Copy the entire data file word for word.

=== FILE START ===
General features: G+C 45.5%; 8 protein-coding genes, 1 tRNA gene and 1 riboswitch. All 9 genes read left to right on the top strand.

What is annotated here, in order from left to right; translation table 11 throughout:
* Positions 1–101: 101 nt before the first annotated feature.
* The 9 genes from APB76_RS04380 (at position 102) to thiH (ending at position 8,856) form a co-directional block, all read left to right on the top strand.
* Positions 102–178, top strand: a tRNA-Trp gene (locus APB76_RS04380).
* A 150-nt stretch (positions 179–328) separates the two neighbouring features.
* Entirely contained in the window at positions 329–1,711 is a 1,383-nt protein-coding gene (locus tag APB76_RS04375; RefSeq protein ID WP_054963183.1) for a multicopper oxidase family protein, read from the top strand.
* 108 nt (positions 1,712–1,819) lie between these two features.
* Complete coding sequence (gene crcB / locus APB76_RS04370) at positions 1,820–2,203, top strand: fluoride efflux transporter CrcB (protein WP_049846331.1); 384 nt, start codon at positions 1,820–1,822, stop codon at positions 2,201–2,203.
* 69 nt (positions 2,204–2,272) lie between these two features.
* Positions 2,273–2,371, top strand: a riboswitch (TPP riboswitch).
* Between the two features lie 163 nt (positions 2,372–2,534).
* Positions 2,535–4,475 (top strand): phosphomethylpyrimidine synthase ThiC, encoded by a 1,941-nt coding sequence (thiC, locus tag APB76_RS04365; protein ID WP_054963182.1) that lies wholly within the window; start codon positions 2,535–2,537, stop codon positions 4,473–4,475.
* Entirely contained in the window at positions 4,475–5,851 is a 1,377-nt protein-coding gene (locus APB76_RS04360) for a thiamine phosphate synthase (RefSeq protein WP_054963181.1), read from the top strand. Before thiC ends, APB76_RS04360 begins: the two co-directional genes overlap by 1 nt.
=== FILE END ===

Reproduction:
General features: G+C 45.5%; 8 protein-coding genes, 1 tRNA gene and 1 riboswitch. All 9 genes read left to right on the top strand.

What is annotated here, in order from left to right; translation table 11 throughout:
* Positions 1–101: 101 nt before the first annotated feature.
* The 9 genes from APB76_RS04380 (at position 102) to thiH (ending at position 8,856) form a co-directional block, all read left to right on the top strand.
* Positions 102–178, top strand: a tRNA-Trp gene (locus APB76_RS04380).
* A 150-nt stretch (positions 179–328) separates the two neighbouring features.
* Entirely contained in the window at positions 329–1,711 is a 1,383-nt protein-coding gene (locus tag APB76_RS04375; RefSeq protein ID WP_054963183.1) for a multicopper oxidase family protein, read from the top strand.
* 108 nt (positions 1,712–1,819) lie between these two features.
* Complete coding sequence (gene crcB / locus APB76_RS04370) at positions 1,820–2,203, top strand: fluoride efflux transporter CrcB (protein WP_049846331.1); 384 nt, start codon at positions 1,820–1,822, stop codon at positions 2,201–2,203.
* 69 nt (positions 2,204–2,272) lie between these two features.
* Positions 2,273–2,371, top strand: a riboswitch (TPP riboswitch).
* Between the two features lie 163 nt (positions 2,372–2,534).
* Positions 2,535–4,475 (top strand): phosphomethylpyrimidine synthase ThiC, encoded by a 1,941-nt coding sequence (thiC, locus tag APB76_RS04365; protein ID WP_054963182.1) that lies wholly within the window; start codon positions 2,535–2,537, stop codon positions 4,473–4,475.
* Entirely contained in the window at positions 4,475–5,851 is a 1,377-nt protein-coding gene (locus APB76_RS04360) for a thiamine phosphate synthase (RefSeq protein WP_054963181.1), read from the top strand. Before thiC ends, APB76_RS04360 begins: the two co-directional genes overlap by 1 nt.